Grumpy_Mike

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OMG, it took 60 years to get my Revenge
Yes but it was sweet wasn't it.  :)

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Science is just another mythology. Probably a better informed mythology than most, but when you get down to brass tacks, no one really knows what it all really is.
I can see why you say that, but I would not say just another, I would say it is "the" mythology because it is consistent and can be proven through mathematics. If the maths doesn't work then it is rejected or at least worked arround. Now what that maths mean in Physical terms is open to interpretation and we are hampered basically by lack of imagination when trying to describe phenomenon that has no analogue in the world we perceive.

Take an electron's relationship with a nucleus, we know a few basic facts, like there is a lot of space between them and electrons carry discrete energy levels but the "model " of an orbit and shells is convenient but wrong. And so are all the other things we can draw an analogue to in the world we piecieve.

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how a "Hole" has measureable weight.
It just drops out of the maths when you describe what it is doing and how it works. I don't think any one has actually measured it but interestingly enough it does mean that an electron has a negitave mass, which just means the way it will react to a gravational field. And as we don't know what gravity actually is then that is all we can say about it.

Having been in both fields I can say that physicists don't think of electron flow as such unless they specifically need it, they all use conventional current. And for electronics engineered it doesn't matter one jot what way the current flows either convention will work as long as you are consistent. I think that is the basic misunderstanding of a beginner they think it matters because in a circuit the electricity will be used up by the first component it enters. Which is of course a noncense.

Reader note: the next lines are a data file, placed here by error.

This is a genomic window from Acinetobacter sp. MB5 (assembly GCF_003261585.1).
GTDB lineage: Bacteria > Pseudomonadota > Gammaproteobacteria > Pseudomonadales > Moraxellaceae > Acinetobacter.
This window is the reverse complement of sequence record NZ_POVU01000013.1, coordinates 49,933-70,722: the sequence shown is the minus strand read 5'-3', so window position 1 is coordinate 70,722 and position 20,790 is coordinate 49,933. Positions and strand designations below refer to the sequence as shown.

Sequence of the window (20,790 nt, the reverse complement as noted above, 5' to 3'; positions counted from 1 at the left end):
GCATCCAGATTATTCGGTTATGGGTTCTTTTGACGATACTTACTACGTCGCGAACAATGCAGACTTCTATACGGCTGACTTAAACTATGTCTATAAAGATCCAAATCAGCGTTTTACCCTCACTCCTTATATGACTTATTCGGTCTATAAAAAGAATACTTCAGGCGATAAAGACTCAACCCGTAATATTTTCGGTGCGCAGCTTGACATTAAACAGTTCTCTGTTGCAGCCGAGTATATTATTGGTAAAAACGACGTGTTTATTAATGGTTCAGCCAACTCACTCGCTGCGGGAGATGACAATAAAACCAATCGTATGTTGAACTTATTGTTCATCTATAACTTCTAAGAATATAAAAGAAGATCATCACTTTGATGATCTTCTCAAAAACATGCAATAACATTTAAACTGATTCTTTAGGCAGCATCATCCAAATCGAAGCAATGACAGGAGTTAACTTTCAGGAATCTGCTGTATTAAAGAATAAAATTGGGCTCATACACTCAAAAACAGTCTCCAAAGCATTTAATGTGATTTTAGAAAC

GolamMostafa

A hole has a mass you can weigh it.
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It is found that, when quantum mechanics is used to specify the motion within the crystal of n electron or hole on which an external field is applied, it is possible to treat the hole and electron as imaginary classical particles with effective masses mp and mn respectively. The approximation is valid that the externally applied fields are much weaker than the internal periodic fields produced by the lattice structure. In a perfect crystal these imaginary particles respond only to the external fields.

In conclusion, then, the effective-mas approximation removes the quantum features of the problem and allows us to use newton's laws to determine the effect of external forces on the elctrons and holes within the crystal.
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In general, however, the value of effective mass depends on the purpose for which it is used, and can vary depending on a number of factors. For electrons or electron holes in a solid, the effective mass is usually stated in units of the rest mass of an electron, me(mp) (9.11×10−31 kg).

ReverseEMF

A statement like this always makes me want to ask what it would mean or what it would take to really know what it all really is. To make a statement like that requires that you know. So by all means, tell us.